If you run a creative business, whether you’re a wedding photographer, fibre artist, jewelry maker, or copywriter, you are creating for other people.
Perhaps, like me, your business started out as a hobby where you created just to create. There weren’t many anxieties of “what if no one likes this” because it didn’t matter. I was creating for me and the only person I had to please was myself.
Now, it’s a bit different.
People pay me to create which is a wonderful and amazing thing. But the dynamics of my creativity have altered.
As a creative freelancer, I am hired to fulfill the needs of my client. Rather than creating purely for my own joy, I am creating to fit the brief of another person. This isn’t a bad thing, but it has shifted the focus from my direct inner creative needs to perhaps limiting myself in an effort to please other people through my work and remain within my niche. (I’ll write more about niching and my choices around it in the near future)
Even though I love my jobs and feel gratitude for being supported to pursue my creative endeavours, the support occasionally comes with a price.
For me, that price was a feeling of restlessness. A desire to do something more, to branch out and expand but feeling stuck inside this bubble that I created.
My answer and the way I found myself out of this trap I had put myself in came to me when I was visiting one of my best friends in the States. She helped me become aware that the reason I had lost my creative spark was because I didn’t create for myself anymore. I was always creating for others.
On a whim, we found ourselves in a craft store on a Friday night just before they were about to close. We bought a couple of props and our creative vision began to form and build together. I felt excited.
The next day we took the following photographs. We created them for us with no other agenda than to allow our creative juices to flow. I keep them now as a reminder to myself that when I start feeling stuck or uninspired, I know I need to take a step back and focus on my personal creativity.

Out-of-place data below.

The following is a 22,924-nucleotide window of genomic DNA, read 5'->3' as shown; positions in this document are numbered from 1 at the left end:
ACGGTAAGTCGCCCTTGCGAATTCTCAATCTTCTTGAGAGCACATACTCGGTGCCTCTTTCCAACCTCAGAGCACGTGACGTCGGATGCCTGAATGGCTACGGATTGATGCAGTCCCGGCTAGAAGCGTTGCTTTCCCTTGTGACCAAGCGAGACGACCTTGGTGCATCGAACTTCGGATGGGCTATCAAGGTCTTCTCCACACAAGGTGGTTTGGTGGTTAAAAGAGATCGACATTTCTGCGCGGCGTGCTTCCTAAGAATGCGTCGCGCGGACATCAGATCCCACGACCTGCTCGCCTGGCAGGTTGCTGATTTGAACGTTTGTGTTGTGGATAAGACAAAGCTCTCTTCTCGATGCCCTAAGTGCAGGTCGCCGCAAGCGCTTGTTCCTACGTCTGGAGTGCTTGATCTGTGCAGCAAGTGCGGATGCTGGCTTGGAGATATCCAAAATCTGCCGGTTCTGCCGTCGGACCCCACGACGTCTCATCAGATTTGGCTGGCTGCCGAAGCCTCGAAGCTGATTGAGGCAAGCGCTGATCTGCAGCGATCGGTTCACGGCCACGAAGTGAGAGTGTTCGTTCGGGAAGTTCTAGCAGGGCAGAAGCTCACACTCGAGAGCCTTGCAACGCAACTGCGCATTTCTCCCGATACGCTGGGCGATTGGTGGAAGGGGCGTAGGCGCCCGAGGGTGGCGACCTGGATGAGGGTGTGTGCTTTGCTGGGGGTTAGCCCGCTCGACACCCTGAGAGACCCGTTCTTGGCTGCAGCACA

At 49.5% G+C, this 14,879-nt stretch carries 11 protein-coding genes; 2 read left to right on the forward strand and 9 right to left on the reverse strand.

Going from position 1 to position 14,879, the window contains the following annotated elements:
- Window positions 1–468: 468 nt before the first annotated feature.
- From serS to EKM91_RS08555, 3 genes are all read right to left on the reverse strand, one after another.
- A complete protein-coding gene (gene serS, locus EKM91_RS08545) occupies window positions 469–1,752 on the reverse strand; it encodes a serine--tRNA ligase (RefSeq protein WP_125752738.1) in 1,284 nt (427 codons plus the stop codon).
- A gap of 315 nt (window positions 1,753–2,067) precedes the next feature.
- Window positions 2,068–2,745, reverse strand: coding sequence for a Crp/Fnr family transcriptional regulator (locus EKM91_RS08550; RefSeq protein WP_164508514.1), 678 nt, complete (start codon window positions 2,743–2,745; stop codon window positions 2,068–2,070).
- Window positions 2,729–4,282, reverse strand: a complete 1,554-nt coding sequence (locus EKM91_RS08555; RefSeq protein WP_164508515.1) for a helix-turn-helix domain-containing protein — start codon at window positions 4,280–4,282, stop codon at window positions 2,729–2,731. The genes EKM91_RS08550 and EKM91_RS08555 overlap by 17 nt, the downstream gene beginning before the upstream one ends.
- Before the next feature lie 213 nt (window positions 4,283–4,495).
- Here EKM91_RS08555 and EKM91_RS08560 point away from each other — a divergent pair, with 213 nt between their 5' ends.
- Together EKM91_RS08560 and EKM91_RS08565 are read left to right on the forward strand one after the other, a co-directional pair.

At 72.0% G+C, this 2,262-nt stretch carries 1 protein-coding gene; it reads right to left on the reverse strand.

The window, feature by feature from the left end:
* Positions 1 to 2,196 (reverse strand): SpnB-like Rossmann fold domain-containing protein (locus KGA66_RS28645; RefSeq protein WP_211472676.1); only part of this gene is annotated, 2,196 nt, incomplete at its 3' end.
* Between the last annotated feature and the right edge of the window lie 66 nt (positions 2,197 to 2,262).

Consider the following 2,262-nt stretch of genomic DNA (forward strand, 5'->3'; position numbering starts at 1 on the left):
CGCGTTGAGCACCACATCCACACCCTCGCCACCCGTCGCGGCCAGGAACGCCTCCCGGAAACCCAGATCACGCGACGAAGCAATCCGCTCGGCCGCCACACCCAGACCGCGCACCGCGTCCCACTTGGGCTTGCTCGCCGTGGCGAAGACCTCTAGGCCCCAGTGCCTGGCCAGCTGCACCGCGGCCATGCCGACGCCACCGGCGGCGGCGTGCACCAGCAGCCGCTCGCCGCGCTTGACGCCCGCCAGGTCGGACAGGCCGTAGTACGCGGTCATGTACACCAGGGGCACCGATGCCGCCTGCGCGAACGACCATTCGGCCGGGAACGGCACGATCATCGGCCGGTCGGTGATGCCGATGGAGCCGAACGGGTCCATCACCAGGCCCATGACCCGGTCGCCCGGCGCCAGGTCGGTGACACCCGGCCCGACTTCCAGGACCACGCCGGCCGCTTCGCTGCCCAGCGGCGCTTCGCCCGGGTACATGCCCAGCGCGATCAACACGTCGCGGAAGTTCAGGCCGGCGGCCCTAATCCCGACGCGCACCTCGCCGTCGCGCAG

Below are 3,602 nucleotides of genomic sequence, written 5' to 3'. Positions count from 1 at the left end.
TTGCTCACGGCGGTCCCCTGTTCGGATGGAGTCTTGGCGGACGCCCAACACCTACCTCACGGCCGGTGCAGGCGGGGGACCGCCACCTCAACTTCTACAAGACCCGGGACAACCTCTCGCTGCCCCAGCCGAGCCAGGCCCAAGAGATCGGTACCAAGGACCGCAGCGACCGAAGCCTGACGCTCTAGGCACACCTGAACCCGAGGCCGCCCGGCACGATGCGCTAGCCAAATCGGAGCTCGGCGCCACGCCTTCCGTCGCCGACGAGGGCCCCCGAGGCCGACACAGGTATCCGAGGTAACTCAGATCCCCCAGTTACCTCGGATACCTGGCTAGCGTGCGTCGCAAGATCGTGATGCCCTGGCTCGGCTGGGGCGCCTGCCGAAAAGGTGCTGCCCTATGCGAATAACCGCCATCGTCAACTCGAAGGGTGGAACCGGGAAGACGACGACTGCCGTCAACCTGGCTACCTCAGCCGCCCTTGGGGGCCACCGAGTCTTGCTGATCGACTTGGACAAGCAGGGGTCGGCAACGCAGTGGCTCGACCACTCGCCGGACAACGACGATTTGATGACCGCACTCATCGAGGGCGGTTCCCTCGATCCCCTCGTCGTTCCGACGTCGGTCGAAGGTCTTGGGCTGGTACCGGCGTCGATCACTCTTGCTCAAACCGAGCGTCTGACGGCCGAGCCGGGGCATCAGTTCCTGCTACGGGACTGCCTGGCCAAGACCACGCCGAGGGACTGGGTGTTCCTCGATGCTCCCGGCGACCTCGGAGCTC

I never really thought of personal creative projects as a form of self care. A way to nourish and nurture myself and by extension my business.
If you feel like you’re in a rut with your business, maybe see if you can make some time for a personal creative project. It doesn’t have to be anything big or grand. Just something that you create for you and no one else.
For some inspiration, I’ve asked a few other creatives to share something they created for them that was different from their usual work. And maybe if you’ve done something, you can share your story in the comments?
“I just felt like everything I had was going on everyone else and I had no space left for myself. Not even a bath 😂 so creating something physical and something for our home, something I could see, was very therapeutic!” – Charlotte, Charlotte Rawles Photography
“I run a crochet and sewing business and I now do a self portrait project for myself on my instagram. The only link between it and my business is that I use my yarn to help me portray other characters.” – Rebecca, The Pigeon’s Nest
“After turning my photography hobby into a skilled profession, it feels all too easy to loose sight of why I stared in the first place. Creating for myself reminds me of that why, and helps improve my skill set in unexpected ways. Going on a street photography workshop recently with The Photoweekender has helped relight the spark of why I do this and pushed me creatively.” – Phil, The Dignums
“I create historically accurate clothing simply for me and to give me a break from my work. Simply making these garments is a labour of love, and relaxes me in the evening.” – Aimee, Mint Cake Club